Cooling off in the pool is pretty normal for most people in South Georgia, but a new survey might make you think twice before diving in head first.
Swimmers are coming clean about their dirty habits in and out of the pool. WALB NEWS 10's Ryan Houston is back with more.
Public pools if not properly cleaned can become a stew of bacteria. It's not so much the pool, but what swimmers do and don't do inside it.
The Water Quality and Health Council released a new report that's sure to make a splash. Their survey found one out of five swimmers release their own fluids underwater. "I think four out of five people are actually peeing in the pool," said Swimmer Ryan Davis.
"That's like people swimming in other's people urine," said Swimmer Maggie Davis.
The swim team at the YMCA knows first hand about how common accidents happens. "Some girls were like sitting there talking about peeing in the pool. They also talked about how there would be a yellow cloud," said Swimmer Nicole Faye.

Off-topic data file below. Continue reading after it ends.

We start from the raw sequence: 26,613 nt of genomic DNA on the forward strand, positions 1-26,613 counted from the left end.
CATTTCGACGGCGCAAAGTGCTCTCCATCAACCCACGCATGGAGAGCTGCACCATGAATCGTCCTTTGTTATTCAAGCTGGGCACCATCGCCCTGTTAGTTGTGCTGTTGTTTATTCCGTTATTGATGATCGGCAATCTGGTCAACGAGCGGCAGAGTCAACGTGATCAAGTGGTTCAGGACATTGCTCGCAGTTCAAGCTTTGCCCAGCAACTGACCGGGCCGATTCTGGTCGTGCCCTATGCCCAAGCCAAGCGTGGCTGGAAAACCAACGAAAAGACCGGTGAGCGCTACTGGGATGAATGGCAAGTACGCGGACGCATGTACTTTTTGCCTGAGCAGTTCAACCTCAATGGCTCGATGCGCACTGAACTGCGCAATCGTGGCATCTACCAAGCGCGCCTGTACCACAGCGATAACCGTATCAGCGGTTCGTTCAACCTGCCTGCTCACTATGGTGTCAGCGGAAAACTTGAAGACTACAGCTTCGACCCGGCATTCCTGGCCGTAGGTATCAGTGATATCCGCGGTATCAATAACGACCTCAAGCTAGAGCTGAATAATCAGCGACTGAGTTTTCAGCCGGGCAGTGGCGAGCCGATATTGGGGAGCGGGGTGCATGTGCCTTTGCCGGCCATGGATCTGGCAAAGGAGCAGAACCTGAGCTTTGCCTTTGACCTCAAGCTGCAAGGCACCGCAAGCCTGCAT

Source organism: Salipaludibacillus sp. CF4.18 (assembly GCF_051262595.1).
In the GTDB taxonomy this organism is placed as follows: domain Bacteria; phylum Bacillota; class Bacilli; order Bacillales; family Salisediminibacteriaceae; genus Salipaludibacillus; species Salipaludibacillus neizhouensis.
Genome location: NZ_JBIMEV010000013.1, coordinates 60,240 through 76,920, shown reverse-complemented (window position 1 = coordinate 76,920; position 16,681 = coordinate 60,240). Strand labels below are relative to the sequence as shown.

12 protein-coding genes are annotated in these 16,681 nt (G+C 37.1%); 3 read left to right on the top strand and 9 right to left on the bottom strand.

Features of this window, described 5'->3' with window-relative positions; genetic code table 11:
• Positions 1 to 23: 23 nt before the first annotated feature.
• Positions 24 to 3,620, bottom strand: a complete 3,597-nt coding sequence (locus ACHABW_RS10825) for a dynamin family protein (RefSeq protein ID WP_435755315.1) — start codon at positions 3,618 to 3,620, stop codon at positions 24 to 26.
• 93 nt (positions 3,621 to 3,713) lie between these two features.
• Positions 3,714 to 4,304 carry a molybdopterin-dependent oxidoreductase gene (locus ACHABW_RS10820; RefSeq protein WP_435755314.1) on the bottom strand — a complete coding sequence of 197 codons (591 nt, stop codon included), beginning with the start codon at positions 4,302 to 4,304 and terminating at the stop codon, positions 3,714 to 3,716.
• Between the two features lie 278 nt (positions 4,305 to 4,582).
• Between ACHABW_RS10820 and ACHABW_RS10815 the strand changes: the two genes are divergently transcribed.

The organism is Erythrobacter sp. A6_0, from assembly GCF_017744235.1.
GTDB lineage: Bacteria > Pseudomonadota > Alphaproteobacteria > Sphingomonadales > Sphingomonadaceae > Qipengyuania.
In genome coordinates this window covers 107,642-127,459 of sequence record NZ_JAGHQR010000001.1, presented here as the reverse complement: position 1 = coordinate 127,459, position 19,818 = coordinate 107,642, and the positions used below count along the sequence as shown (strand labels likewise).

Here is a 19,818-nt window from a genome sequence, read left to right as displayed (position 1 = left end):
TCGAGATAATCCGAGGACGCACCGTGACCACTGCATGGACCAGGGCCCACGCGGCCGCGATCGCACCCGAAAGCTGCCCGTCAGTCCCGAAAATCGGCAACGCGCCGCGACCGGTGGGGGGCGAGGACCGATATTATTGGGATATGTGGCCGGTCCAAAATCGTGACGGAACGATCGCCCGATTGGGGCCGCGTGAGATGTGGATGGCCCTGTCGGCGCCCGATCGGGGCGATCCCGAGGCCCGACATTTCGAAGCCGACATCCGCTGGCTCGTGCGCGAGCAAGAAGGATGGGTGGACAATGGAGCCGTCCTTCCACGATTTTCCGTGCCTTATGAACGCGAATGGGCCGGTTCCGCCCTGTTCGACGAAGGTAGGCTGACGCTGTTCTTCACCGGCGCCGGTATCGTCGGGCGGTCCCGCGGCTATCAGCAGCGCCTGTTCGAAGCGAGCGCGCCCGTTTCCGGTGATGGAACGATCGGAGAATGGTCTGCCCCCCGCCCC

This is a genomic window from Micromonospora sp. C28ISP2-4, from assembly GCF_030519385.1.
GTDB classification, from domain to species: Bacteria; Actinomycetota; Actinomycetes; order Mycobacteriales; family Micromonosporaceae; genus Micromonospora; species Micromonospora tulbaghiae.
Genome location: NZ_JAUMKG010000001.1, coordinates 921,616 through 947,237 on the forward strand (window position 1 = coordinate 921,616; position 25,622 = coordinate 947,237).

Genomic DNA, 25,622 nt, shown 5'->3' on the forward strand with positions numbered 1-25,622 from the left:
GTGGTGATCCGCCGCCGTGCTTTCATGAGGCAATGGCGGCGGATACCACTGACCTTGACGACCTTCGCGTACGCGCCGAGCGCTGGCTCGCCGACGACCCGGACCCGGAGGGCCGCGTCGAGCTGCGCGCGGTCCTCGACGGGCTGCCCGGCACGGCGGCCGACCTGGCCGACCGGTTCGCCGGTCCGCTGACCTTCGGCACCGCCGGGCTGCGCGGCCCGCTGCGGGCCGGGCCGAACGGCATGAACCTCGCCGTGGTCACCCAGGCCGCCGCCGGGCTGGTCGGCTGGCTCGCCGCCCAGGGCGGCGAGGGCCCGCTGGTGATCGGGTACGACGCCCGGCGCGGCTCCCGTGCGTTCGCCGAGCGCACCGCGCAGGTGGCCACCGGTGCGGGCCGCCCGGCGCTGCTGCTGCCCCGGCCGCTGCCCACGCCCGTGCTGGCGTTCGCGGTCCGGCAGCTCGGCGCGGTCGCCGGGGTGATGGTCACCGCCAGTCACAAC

"The pools right here and the guys bathroom is all the way over there. It's a long walk," said Swimmer Ryan Davis.
Doing a breaststroke through a yellow cloud is just the beginning. The survey also found 70% of swimmer's don't shower before diving in. "If you have a large group of people who are not showering over time, it will contribute to the dirtiness of the water," said Aquatics Director Jeffery Demott.
If public pools are clean and up to code there's no need to worry. If not, you could be swimming in a man made sea of germs. "We know that it does happen. It's one of the reasons we keep chlorine in the pool," said Demott.
Demott makes sure YMCA's public pools are crystal clear."We check for chlorine and PH. The PH is the measurement acidity of the water," he said.
So the next time you go in for a dip, do your part to keep the water clean. If the public pool is cloudy and smells really bad experts say don't get in.
It could lead to you getting sick. The Water Quality and Health Council surveyed 1,000 swimmers to find out their habits.